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Goa State Human Rights Commission terms Disrobing of Deceased Women as Human Rights Violation

Disrobing of female corpses on the funeral pyre is a common practice among Goa's Hindu community

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Disrobing of deceased women, Human rights violation
Disrobing of deceased women violates human rights. Pixabay

Panaji, August 14, 2017: Terming the disrobing of deceased women a human rights violation, the Goa State Human Rights Commission on Monday said that all panchayat and municipal agencies should ensure that the practice is prevented.

“Disrobing the deceased woman in the crematorium certainly amounts to violation of basic human rights of the women which is required to be prevented by the concerned authorities by taking appropriate steps,” the order states.

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The order, which was issued following a petition by Goa-based women’s group Bailancho Saad, also said that the state government, through the office of the Chief Secretary, should ensure that the fiat is complied with.

Disrobing of female corpses on the funeral pyre is a common practice among Goa’s Hindu community. (IANS)

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Research Says, Hindu Kids are More Likely to Believe that Hinduism Equals to Being Indian

The findings, published in the journal Child Development, also suggest that Muslim children feel no less Indian because of their faith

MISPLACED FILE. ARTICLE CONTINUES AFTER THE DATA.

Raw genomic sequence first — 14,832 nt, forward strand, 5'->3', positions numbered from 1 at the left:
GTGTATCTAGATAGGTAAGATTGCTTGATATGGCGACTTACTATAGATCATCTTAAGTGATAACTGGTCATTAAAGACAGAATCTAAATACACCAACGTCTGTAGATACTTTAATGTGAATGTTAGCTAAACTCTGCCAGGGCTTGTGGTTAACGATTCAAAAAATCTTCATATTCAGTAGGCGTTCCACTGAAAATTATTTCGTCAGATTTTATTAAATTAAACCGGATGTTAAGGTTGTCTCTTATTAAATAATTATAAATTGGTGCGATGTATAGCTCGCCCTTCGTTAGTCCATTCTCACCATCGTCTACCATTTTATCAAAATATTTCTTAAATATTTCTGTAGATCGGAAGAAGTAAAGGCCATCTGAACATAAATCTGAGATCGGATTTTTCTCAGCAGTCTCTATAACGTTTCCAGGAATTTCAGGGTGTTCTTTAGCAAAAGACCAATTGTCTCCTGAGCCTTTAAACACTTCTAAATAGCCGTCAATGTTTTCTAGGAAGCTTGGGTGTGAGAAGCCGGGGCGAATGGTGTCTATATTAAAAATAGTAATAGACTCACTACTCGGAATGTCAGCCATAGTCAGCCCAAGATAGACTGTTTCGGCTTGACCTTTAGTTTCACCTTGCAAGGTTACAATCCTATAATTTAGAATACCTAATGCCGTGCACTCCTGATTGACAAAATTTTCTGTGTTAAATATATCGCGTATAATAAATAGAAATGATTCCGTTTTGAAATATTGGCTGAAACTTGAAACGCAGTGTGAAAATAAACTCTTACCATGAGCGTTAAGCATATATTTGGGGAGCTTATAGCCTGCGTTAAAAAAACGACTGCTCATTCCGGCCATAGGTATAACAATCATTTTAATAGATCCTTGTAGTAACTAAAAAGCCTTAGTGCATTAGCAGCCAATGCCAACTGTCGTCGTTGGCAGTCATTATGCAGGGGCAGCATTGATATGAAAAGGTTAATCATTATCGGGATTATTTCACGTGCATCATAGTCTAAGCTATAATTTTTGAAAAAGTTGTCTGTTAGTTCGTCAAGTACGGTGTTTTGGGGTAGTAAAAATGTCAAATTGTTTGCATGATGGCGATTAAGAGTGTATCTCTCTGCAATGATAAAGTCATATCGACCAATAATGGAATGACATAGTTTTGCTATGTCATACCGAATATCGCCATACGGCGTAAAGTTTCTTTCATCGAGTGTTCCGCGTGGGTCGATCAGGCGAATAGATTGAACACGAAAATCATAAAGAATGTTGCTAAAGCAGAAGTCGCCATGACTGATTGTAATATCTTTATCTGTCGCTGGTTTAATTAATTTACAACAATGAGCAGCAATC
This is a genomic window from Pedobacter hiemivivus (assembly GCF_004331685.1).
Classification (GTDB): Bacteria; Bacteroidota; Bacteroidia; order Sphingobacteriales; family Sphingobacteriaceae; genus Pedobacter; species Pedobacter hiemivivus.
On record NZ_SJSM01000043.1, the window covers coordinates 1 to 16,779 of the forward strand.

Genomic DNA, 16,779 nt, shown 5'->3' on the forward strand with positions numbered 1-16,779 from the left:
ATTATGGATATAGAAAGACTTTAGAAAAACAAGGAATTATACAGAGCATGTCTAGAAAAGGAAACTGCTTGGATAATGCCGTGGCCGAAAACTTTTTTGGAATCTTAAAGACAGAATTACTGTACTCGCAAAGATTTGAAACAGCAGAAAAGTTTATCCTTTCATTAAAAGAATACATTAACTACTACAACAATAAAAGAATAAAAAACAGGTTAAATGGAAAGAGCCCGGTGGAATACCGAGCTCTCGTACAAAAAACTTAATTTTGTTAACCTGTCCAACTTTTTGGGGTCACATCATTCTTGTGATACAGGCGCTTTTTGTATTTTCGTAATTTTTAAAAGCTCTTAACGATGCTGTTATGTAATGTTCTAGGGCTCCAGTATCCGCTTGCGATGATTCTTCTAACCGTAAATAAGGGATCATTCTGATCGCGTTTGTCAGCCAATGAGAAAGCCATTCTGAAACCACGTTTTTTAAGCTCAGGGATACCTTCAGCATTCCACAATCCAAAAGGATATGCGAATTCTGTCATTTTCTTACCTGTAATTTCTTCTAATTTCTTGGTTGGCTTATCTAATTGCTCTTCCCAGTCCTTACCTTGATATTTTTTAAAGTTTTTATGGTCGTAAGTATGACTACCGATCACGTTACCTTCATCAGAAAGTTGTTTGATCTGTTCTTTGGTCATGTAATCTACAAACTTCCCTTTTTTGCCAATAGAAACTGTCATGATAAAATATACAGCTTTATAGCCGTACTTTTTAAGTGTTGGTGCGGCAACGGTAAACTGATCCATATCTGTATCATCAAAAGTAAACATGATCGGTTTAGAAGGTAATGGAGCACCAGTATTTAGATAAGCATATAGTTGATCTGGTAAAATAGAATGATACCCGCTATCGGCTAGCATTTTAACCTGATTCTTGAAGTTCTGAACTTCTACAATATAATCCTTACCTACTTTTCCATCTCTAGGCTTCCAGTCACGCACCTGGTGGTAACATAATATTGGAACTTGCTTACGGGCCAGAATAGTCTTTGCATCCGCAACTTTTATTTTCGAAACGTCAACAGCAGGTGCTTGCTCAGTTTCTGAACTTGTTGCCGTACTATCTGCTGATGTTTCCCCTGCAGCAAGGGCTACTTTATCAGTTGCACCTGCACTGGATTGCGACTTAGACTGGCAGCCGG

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If Muslim children were to equate being Indian with being Hindu, they could very well feel conflicted about being Indian or being Muslim. Pixabay

When it comes to the question of who is a true Indian, the country’s Hindu children are more likely than their Muslim peers to connect their faith to their national identity, according to new research from the University of California, Berkeley.

“Our results indicate that by age 9, Hindu children have already internalised an ‘Indian equals Hindu’ association, and we show that this association predicts children’s support for policies that favor Hindus over Muslims,” said study senior author Mahesh Srinivasan, Associate Professor of Psychology at UC Berkeley.

The findings, published in the journal Child Development, also suggest that Muslim children feel no less Indian because of their faith, indicating they are shielded from religious nationalist messaging and able to identify both as Indian and as Muslim, added Srinivasan.

“If Muslim children were to equate being Indian with being Hindu, they could very well feel conflicted about being Indian or being Muslim. We know from other research that disconnection from one’s own national, ethnic, or religious group is bad for mental health and other life outcomes,” he said.

Through surveys and social psychology measures, the researchers examined the explicit and implicit associations and attitudes of 160 schoolchildren aged between 9 and 16 in Vadodara, Gujarat.

All the children attended Zenith, a charitable school for low-income children in Vadodara.

The children, 79 of whom were Hindu and 81 of whom were Muslim, were each given an implicit association test, which asked them to swiftly pair together words and pictures.

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When it comes to the question of who is a true Indian, the country’s Hindu children are more likely than their Muslim peers to connect their faith to their national identity, according to new research from the University of California, Berkeley. Pixabay

The results showed that Hindu children more readily paired images associated with India with the word “Hindu” and images associated with foreign countries with “Muslim,” suggesting that they think of India as primarily a Hindu nation.

By contrast, Muslim children were just as fast at pairing Indian images with the words “Hindu” or “Muslim.”

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India is home to about 900 million Hindus and 200 million Muslims, as well as Christians, Sikhs, Buddhists, Jews and offshoots of these groups. (IANS)